Fr. Tad Pacholczyk

A few years back, I gave a talk entitled “Thinking Through the Transgender Question” at a local parish. In the audience were several individuals supporting the transgender movement. During the question-and-answer session, one of them, a young woman, raised this difficulty: “If someone wants to transition, how does that hurt anybody else? If my friend wants to be transgender, how would that harm any of us?”

Behind this line of argument, first, is the widely held notion that each of us is an isolated unit and our private choices don’t affect others. Yet the old adage that no man is an island rings perennially true. Grave harms to others, in fact, follow in the wake of the radical personal decision to “switch genders.”

I recently spent some time with a husband and wife who had a son struggling with depression and schizophrenia and who was convinced he was a woman. They shared with me how their son no longer spoke to any of his siblings or relatives, shutting everyone out of his life. He moved away to link up with the transgender community at his college for support, and his parents summed up his new way of thinking as the detonation of a bomb that had ravaged the whole family.

That kind of devastation has been thoroughly catalogued by those who have gone all the way through the process of transitioning, and years or decades later come to regret it.

Walt Heyer is one such individual who turned to hormones and surgeries to try to take on the appearance of a woman. Many years later, he “detransitioned,” and started writing and speaking about his experiences. He has summarized the painful effects of his choices on those around him in several of his essays.

“Being transgender required destroying the identity of Walt so my female persona, Laura, would feel unshackled from Walt’s past, with all of its hurt, shame, and abuse,” he wrote. “It’s a marvelous distraction for a while, but it isn’t a permanent solution when the underlying issues remain unaddressed. Gender change is at its heart a self-destructive act. Transgenders not only annihilate their birth identity, they destroy everyone and everything in their wake: family, wife, children, brothers or sisters, and career.”

Walt had been married for many years, but after transitioning, he and his wife divorced. Communication with his children ceased. He was fired from his well-paying job as an engineer, and became practically destitute.
Virtually all the significant relationships in his life were damaged, some irretrievably.

In his essay, Walt follows the trail of breadcrumbs in his own life to its logical conclusion.

“It occurred to me after much self-reflection that asking a surgeon to modify my appearance through a series of cosmetic procedures was simply a socially acceptable means of self-mutilation and self-destruction,” he stated. “Taken to the extreme, self-destruction leads to suicide.”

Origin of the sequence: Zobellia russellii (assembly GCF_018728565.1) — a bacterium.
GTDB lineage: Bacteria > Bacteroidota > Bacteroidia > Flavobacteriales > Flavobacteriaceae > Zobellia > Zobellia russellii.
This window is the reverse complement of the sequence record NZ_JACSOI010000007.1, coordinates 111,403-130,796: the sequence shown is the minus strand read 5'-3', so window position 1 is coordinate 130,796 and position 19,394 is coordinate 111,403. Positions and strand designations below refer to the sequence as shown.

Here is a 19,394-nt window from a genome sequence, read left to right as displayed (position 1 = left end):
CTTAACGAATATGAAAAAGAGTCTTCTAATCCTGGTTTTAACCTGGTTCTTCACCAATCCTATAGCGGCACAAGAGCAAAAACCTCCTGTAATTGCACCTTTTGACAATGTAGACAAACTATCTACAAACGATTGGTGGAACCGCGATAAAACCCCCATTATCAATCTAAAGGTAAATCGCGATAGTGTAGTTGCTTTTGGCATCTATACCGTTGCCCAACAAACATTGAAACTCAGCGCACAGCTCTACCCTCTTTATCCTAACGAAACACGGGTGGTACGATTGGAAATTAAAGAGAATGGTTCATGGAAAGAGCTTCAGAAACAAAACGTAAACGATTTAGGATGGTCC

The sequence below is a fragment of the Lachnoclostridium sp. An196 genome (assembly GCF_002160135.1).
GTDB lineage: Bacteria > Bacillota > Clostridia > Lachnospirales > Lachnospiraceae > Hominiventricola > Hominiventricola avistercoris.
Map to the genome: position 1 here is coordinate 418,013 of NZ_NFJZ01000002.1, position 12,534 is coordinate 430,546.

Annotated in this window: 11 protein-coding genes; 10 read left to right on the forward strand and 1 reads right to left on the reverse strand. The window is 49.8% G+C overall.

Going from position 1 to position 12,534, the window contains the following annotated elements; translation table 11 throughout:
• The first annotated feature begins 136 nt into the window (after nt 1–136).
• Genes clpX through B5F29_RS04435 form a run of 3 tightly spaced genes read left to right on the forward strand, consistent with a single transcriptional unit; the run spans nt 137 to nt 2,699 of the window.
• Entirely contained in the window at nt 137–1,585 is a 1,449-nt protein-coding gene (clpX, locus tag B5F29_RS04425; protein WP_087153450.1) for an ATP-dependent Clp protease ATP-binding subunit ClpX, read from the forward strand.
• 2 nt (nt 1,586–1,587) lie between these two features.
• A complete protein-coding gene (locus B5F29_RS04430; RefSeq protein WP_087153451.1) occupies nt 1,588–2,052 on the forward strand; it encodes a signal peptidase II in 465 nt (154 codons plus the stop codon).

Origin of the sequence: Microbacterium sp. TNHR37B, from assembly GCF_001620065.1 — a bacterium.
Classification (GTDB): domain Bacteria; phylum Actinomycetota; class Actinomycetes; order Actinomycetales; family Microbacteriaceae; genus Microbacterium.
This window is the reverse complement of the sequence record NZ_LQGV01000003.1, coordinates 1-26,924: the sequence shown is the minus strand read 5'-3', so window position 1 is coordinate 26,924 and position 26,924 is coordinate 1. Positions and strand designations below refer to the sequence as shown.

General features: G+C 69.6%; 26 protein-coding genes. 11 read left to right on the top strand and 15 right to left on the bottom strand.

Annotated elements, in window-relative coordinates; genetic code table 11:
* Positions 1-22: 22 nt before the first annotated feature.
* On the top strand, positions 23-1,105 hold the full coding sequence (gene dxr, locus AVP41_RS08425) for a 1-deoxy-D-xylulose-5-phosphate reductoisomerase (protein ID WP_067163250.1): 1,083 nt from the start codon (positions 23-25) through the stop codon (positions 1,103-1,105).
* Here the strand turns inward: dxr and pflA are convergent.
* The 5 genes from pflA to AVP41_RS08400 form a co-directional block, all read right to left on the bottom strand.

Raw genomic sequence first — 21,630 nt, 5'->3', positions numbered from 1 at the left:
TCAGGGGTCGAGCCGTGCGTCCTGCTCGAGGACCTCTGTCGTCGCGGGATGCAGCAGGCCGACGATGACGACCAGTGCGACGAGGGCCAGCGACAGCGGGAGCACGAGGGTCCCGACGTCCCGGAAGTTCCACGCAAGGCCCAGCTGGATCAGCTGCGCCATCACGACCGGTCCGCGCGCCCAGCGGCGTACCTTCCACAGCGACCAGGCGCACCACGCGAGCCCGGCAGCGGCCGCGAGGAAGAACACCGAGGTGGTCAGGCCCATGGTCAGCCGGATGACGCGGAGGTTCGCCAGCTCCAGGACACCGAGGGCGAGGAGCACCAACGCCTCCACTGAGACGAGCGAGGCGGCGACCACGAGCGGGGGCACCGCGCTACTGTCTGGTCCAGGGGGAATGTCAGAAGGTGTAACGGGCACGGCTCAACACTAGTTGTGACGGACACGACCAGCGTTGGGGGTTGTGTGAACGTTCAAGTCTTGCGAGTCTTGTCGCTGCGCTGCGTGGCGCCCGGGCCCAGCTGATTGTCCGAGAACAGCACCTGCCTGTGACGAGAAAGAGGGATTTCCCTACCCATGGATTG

Follow-up studies of those who undergo sex-change operations have shown that they experienced highly elevated suicide rates, even many years post-surgery, revealing yet another of the grave harms associated with transitioning that brings untold heartache to family and friends, relatives and acquaintances.

Beyond wreaking havoc in the life of patients and those around them, other damaging societal consequences arise in the wake of transitioning.

In a recent article in Public Discourse, Dr. Monique Robles, a pediatric critical care specialist, stresses how schools and institutions of higher learning are now “enforcing the use of preferred gender pronouns and opening bathrooms and sports teams to students of the opposite biological sex. Educators who refuse to comply are losing their jobs. Parents who do not agree with the trans-affirmative approach for their gender dysphoric children are faced with legal consequences. In the sports arena, biological males identifying as transgender are competing in women’s events with an unfair biological advantage. Biological females who claim to be male are allowed the unfair advantage of competing while taking testosterone, which is considered ‘doping’ in any other circumstance.”

Coming to the conclusion that “no one gets hurt” whenever someone transitions is simply naïve, contradicted by the facts on the ground and by the tortuous lives of those pursuing this misguided “solution” to their gender confusion. They, along with their families and broader society, clearly deserve better.

Instead of propping up a fictitious and harmful understanding of human masculinity and femininity, we owe it to those struggling with gender dysphoria to address compassionately their underlying mental health concerns. Through evidence-based therapies, including appropriate psychiatric and interpersonal outreach and counseling, we hope to bring healing, preserve family unity, and help sustain important, lifelong friendships.

That’s what those struggling with their gender dysphoria deserve and all those who love them desire.

Fr. Tadeusz Pacholczyk, Ph.D. earned his doctorate in neuroscience from Yale and did post-doctoral work at Harvard. He is a priest of the diocese of Fall River, MA, and serves as the Director of Education at The National Catholic Bioethics Center in Philadelphia. See